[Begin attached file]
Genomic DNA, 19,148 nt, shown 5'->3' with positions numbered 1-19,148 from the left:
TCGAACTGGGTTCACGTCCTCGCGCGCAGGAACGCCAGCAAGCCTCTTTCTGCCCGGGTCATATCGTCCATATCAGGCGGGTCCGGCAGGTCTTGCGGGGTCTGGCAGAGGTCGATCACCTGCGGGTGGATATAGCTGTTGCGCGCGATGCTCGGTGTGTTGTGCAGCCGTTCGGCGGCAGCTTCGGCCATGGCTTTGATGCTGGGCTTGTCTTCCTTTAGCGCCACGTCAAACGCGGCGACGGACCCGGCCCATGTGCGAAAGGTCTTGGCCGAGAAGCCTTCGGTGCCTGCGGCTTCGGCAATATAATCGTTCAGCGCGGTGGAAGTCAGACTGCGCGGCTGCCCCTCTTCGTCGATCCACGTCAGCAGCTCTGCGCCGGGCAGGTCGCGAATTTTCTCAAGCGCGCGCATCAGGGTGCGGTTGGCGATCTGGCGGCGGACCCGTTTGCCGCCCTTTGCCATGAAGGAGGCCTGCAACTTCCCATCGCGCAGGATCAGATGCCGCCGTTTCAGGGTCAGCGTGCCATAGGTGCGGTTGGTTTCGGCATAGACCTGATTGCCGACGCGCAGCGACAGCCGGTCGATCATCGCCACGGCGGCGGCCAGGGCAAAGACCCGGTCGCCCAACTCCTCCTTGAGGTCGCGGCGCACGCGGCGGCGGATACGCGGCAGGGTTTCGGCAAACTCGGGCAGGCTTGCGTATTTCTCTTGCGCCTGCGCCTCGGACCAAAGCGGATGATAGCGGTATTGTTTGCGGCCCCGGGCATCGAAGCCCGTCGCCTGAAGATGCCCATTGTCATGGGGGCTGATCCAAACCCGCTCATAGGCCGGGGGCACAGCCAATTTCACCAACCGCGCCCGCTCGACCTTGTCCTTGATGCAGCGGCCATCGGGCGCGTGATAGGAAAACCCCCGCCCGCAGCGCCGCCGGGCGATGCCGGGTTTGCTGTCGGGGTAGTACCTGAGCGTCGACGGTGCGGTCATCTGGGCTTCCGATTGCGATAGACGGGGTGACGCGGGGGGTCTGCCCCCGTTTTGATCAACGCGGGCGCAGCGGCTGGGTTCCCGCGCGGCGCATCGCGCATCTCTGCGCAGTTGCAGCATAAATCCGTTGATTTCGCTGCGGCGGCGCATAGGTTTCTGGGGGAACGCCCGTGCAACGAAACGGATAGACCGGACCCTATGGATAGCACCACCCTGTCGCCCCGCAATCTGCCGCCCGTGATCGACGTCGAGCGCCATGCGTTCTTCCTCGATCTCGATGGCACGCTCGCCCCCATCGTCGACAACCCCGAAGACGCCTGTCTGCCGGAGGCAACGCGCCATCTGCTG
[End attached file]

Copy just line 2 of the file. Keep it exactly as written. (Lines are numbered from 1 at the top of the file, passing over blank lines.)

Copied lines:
TCGAACTGGGTTCACGTCCTCGCGCGCAGGAACGCCAGCAAGCCTCTTTCTGCCCGGGTCATATCGTCCATATCAGGCGGGTCCGGCAGGTCTTGCGGGGTCTGGCAGAGGTCGATCACCTGCGGGTGGATATAGCTGTTGCGCGCGATGCTCGGTGTGTTGTGCAGCCGTTCGGCGGCAGCTTCGGCCATGGCTTTGATGCTGGGCTTGTCTTCCTTTAGCGCCACGTCAAACGCGGCGACGGACCCGGCCCATGTGCGAAAGGTCTTGGCCGAGAAGCCTTCGGTGCCTGCGGCTTCGGCAATATAATCGTTCAGCGCGGTGGAAGTCAGACTGCGCGGCTGCCCCTCTTCGTCGATCCACGTCAGCAGCTCTGCGCCGGGCAGGTCGCGAATTTTCTCAAGCGCGCGCATCAGGGTGCGGTTGGCGATCTGGCGGCGGACCCGTTTGCCGCCCTTTGCCATGAAGGAGGCCTGCAACTTCCCATCGCGCAGGATCAGATGCCGCCGTTTCAGGGTCAGCGTGCCATAGGTGCGGTTGGTTTCGGCATAGACCTGATTGCCGACGCGCAGCGACAGCCGGTCGATCATCGCCACGGCGGCGGCCAGGGCAAAGACCCGGTCGCCCAACTCCTCCTTGAGGTCGCGGCGCACGCGGCGGCGGATACGCGGCAGGGTTTCGGCAAACTCGGGCAGGCTTGCGTATTTCTCTTGCGCCTGCGCCTCGGACCAAAGCGGATGATAGCGGTATTGTTTGCGGCCCCGGGCATCGAAGCCCGTCGCCTGAAGATGCCCATTGTCATGGGGGCTGATCCAAACCCGCTCATAGGCCGGGGGCACAGCCAATTTCACCAACCGCGCCCGCTCGACCTTGTCCTTGATGCAGCGGCCATCGGGCGCGTGATAGGAAAACCCCCGCCCGCAGCGCCGCCGGGCGATGCCGGGTTTGCTGTCGGGGTAGTACCTGAGCGTCGACGGTGCGGTCATCTGGGCTTCCGATTGCGATAGACGGGGTGACGCGGGGGGTCTGCCCCCGTTTTGATCAACGCGGGCGCAGCGGCTGGGTTCCCGCGCGGCGCATCGCGCATCTCTGCGCAGTTGCAGCATAAATCCGTTGATTTCGCTGCGGCGGCGCATAGGTTTCTGGGGGAACGCCCGTGCAACGAAACGGATAGACCGGACCCTATGGATAGCACCACCCTGTCGCCCCGCAATCTGCCGCCCGTGATCGACGTCGAGCGCCATGCGTTCTTCCTCGATCTCGATGGCACGCTCGCCCCCATCGTCGACAACCCCGAAGACGCCTGTCTGCCGGAGGCAACGCGCCATCTGCTG